@Bruno: the constraint does not pin both components down to 1: i can increase X(1) at the cost of X(2). but if you mean that the constraint is always binding, yes, that is true.

And dont get your comment that the 'Hessian is negative because of the square-root, which show how much off you are'. I assume you transform the problem to maximization (to get negative hessian), but still i dont see what you mean... can you elaborate please?

@ Matt: Yes, X is bounded to >0
1) It was a bit difficult to post results, and i know enough already :-)

2) i wanted fmincon to handle the linear constraint as a non-linear one, because in my real problem it will be a non-linear constraint. It is an inequality constraint, but i know it will always be binding. i just ran some tests and it seems that it is then better to insert it as an equality constraint. (can you confirm this?)

3) with X>0 the function sqrt(X) is differentiable, no?

4) in your 'pet example' the scaling did improve convergence (as reflected in the condition number), so i was expecting some similar improvement if i scaled my problem,
but it turns out that scaling makes getting the finite differences right much more difficult (in this particular case at least).

maybe 'FinDiffRelStep' could help, but i have 2011a, which doesnt have this, so for me unscaled with finite-differences set to central or calculating the fin.diff.gradient myself ( supplying it with 'GradObj','on') seems to be the easiest way to get good results...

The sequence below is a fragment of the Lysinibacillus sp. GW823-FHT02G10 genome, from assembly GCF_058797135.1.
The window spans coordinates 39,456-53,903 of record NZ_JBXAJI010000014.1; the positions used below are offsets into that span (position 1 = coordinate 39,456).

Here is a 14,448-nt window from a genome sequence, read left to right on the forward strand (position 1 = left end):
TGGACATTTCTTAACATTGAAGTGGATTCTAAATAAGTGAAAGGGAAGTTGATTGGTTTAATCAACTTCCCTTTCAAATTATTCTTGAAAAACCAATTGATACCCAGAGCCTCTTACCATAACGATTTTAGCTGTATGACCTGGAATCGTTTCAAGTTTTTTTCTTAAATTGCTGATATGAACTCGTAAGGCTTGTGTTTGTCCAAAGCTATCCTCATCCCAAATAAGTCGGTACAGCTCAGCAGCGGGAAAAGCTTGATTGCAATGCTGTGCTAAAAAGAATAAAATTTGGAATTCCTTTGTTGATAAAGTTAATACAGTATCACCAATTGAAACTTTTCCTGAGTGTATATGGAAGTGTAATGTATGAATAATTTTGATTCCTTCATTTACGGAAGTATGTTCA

It took me quite some time to understand this, but Im there!! Thanks guys! :-)

Subject: Scaling problem with fmincon

From: Matt J

Date: 22 Jul, 2012 11:46:19

Message: 21 of 24

"Sargondjani" wrote in message <jugktq$aot$1@newscl01ah.mathworks.com>...
>
>
>
> @ Matt: Yes, X is bounded to >0
===========

No, the constraints in your code bound X to >=0, which is an important distinction for what we're talking about.


> 1) It was a bit difficult to post results, and i know enough already :-)
==============

But you've asked us to comment on your results. We can't do that unless you share them with us :-)


> 2) i wanted fmincon to handle the linear constraint as a non-linear one, because in my real problem it will be a non-linear constraint. It is an inequality constraint, but i know it will always be binding. i just ran some tests and it seems that it is then better to insert it as an equality constraint. (can you confirm this?)
===========